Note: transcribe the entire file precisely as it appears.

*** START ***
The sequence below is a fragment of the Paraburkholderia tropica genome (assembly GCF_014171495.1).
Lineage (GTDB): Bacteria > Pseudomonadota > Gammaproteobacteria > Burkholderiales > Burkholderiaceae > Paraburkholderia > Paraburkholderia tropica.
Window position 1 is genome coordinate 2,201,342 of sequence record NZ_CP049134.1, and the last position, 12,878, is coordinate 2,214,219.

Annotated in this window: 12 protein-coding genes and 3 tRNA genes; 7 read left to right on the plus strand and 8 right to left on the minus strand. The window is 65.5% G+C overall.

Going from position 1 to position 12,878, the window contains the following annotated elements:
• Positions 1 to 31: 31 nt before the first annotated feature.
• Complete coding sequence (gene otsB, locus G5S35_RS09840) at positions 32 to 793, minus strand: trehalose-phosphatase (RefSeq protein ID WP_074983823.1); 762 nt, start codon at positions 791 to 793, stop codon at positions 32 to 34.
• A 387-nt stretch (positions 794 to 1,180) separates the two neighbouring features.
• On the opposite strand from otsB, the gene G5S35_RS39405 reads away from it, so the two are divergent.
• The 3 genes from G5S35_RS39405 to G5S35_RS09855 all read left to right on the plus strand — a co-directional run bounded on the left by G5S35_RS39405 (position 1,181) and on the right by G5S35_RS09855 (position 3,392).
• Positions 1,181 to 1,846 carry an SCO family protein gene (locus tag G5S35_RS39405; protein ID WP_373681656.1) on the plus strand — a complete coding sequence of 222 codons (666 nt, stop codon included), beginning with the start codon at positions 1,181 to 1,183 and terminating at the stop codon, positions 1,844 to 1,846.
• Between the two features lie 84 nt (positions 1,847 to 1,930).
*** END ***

The sequence below is a fragment of the Paraburkholderia tropica genome (assembly GCF_014171495.1).
Lineage (GTDB): Bacteria > Pseudomonadota > Gammaproteobacteria > Burkholderiales > Burkholderiaceae > Paraburkholderia > Paraburkholderia tropica.
Window position 1 is genome coordinate 2,201,342 of sequence record NZ_CP049134.1, and the last position, 12,878, is coordinate 2,214,219.

Annotated in this window: 12 protein-coding genes and 3 tRNA genes; 7 read left to right on the plus strand and 8 right to left on the minus strand. The window is 65.5% G+C overall.

Going from position 1 to position 12,878, the window contains the following annotated elements:
• Positions 1 to 31: 31 nt before the first annotated feature.
• Complete coding sequence (gene otsB, locus G5S35_RS09840) at positions 32 to 793, minus strand: trehalose-phosphatase (RefSeq protein ID WP_074983823.1); 762 nt, start codon at positions 791 to 793, stop codon at positions 32 to 34.
• A 387-nt stretch (positions 794 to 1,180) separates the two neighbouring features.
• On the opposite strand from otsB, the gene G5S35_RS39405 reads away from it, so the two are divergent.
• The 3 genes from G5S35_RS39405 to G5S35_RS09855 all read left to right on the plus strand — a co-directional run bounded on the left by G5S35_RS39405 (position 1,181) and on the right by G5S35_RS09855 (position 3,392).
• Positions 1,181 to 1,846 carry an SCO family protein gene (locus tag G5S35_RS39405; protein ID WP_373681656.1) on the plus strand — a complete coding sequence of 222 codons (666 nt, stop codon included), beginning with the start codon at positions 1,181 to 1,183 and terminating at the stop codon, positions 1,844 to 1,846.
• Between the two features lie 84 nt (positions 1,847 to 1,930).